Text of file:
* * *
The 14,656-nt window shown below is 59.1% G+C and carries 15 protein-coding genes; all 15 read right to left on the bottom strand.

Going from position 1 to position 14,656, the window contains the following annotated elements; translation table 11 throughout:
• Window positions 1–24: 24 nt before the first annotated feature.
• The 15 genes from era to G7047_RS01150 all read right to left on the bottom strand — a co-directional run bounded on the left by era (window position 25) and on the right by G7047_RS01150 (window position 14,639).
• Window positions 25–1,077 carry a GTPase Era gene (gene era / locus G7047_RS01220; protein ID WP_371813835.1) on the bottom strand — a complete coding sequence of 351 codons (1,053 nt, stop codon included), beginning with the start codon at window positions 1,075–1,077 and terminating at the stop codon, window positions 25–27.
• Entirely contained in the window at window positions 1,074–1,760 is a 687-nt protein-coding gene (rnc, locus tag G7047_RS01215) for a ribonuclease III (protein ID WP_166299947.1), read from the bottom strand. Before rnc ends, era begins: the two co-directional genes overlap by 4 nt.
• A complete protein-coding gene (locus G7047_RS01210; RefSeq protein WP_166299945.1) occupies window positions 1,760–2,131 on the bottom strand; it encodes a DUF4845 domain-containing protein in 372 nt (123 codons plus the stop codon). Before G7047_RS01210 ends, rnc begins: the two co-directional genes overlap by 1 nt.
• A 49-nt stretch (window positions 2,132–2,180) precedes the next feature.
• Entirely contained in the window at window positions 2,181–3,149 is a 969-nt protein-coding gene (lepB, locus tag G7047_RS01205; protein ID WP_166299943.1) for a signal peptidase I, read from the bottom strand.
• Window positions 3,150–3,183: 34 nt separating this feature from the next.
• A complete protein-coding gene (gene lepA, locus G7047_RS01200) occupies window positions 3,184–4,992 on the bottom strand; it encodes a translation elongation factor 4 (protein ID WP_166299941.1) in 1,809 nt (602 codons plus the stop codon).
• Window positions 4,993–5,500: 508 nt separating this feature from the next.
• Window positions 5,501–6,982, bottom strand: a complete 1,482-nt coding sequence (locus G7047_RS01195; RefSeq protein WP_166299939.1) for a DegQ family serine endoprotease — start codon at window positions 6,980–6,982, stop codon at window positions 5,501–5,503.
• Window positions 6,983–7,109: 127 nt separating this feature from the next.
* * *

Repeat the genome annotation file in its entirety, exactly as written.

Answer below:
The 14,656-nt window shown below is 59.1% G+C and carries 15 protein-coding genes; all 15 read right to left on the bottom strand.

Going from position 1 to position 14,656, the window contains the following annotated elements; translation table 11 throughout:
• Window positions 1–24: 24 nt before the first annotated feature.
• The 15 genes from era to G7047_RS01150 all read right to left on the bottom strand — a co-directional run bounded on the left by era (window position 25) and on the right by G7047_RS01150 (window position 14,639).
• Window positions 25–1,077 carry a GTPase Era gene (gene era / locus G7047_RS01220; protein ID WP_371813835.1) on the bottom strand — a complete coding sequence of 351 codons (1,053 nt, stop codon included), beginning with the start codon at window positions 1,075–1,077 and terminating at the stop codon, window positions 25–27.
• Entirely contained in the window at window positions 1,074–1,760 is a 687-nt protein-coding gene (rnc, locus tag G7047_RS01215) for a ribonuclease III (protein ID WP_166299947.1), read from the bottom strand. Before rnc ends, era begins: the two co-directional genes overlap by 4 nt.
• A complete protein-coding gene (locus G7047_RS01210; RefSeq protein WP_166299945.1) occupies window positions 1,760–2,131 on the bottom strand; it encodes a DUF4845 domain-containing protein in 372 nt (123 codons plus the stop codon). Before G7047_RS01210 ends, rnc begins: the two co-directional genes overlap by 1 nt.
• A 49-nt stretch (window positions 2,132–2,180) precedes the next feature.
• Entirely contained in the window at window positions 2,181–3,149 is a 969-nt protein-coding gene (lepB, locus tag G7047_RS01205; protein ID WP_166299943.1) for a signal peptidase I, read from the bottom strand.
• Window positions 3,150–3,183: 34 nt separating this feature from the next.
• A complete protein-coding gene (gene lepA, locus G7047_RS01200) occupies window positions 3,184–4,992 on the bottom strand; it encodes a translation elongation factor 4 (protein ID WP_166299941.1) in 1,809 nt (602 codons plus the stop codon).
• Window positions 4,993–5,500: 508 nt separating this feature from the next.
• Window positions 5,501–6,982, bottom strand: a complete 1,482-nt coding sequence (locus G7047_RS01195; RefSeq protein WP_166299939.1) for a DegQ family serine endoprotease — start codon at window positions 6,980–6,982, stop codon at window positions 5,501–5,503.
• Window positions 6,983–7,109: 127 nt separating this feature from the next.